The VAT surcharge system imposes no penalty the first time a business submits its VAT return later than it should have done. Neither is there a penalty for the second and third defaults provided the surcharge (calculated at 2% and 5% respectively of the VAT due on the return) does not exceed £400.
It’s likely that many Finance Directors would ignore a surcharge liability notice (SLN) that does not have a demand for payment accompanying it. A recent case in the First-tier Tax Tribunal servers as a warning that such behaviour risks the imposition of a much bigger surcharge at a later date.
A business was repeatedly late in submitting its VAT returns. It ignored its first three default notices from HMRC. This led to them being on the receiving end of a surcharge calculated at 10% when it defaulted for a fourth time. The business acknowledged it was to blame for its latest default. It felt however, that it had a reasonable excuse for submitting it return late for at least one of the earlier periods. If the default notice for one of these earlier periods could be removed, it would result in the latest surcharge being calculated at 2% or 5%.
The tribunal, refused to hear an appeal against the earlier default notices, ruling that the defaults needed to have been appealed at the time – even though no monetary penalty was incurred. This was because the business was still actually ‘liable’ for a surcharge within the strict meaning of the law. This meant that any appeal (or request for HMRC to reconsider) must be made within 30 days of the issue of the SLN.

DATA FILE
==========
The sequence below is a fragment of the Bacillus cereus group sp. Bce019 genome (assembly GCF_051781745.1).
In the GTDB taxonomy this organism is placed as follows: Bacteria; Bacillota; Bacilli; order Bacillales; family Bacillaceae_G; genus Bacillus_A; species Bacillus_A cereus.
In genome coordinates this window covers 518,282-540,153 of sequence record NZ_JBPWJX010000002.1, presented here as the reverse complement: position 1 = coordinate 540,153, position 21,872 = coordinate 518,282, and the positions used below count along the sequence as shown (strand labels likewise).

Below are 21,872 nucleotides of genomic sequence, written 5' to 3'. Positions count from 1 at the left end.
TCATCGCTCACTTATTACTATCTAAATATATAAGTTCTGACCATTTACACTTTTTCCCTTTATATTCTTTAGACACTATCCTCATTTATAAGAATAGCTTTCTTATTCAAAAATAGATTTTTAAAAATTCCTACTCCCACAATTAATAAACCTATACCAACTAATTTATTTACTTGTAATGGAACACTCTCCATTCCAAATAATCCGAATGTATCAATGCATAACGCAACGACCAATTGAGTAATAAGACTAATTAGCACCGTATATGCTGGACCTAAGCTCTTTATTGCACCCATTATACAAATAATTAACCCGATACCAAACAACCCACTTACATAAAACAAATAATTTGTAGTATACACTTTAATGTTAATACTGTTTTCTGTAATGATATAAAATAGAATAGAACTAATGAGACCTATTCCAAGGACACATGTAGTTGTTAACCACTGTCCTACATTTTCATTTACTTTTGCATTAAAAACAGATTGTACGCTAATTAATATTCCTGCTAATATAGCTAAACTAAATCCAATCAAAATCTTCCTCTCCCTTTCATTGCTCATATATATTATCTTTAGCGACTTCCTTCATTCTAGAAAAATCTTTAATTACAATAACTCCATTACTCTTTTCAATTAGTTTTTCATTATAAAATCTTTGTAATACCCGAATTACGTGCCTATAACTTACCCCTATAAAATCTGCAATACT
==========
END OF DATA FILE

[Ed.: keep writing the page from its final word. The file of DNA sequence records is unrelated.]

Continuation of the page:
The tribunal judge accepted that prior periods could sometimes be considered if they were ‘material’ to a later surcharge which attracted a monetary penalty, but declined to do so on this occasion. This case provided a costly lesson to this business of the importance of acting in a timely manner where HMRC are concerned. The single way for a business to be sure of avoiding a similar situation is to appeal a SLN for which it feels it has a reasonable excuse as soon as possible, even if there is no monetary penalty.
Requesting HMRC or the tribunals to reconsider a surcharge can feel like something of a lottery, but, in the experience of our VAT specialists, it is always worth at least considering requesting the removal of a SLN on reasonable excuse grounds. Recent HMRC statistics show that about half of all surcharges are reduced or removed on appeal/reconsideration. So make sure you always challenge a SLN immediately if you believe that you have a reasonable excuse for that period. If you don’t, you may be missing your only opportunity to prevent a large penalty in a future period.
If you wish to discuss this case or any other VAT issue, please contact our Head of VAT Services, Gill Yates at 0845 177 5500 or using our on-line contact form.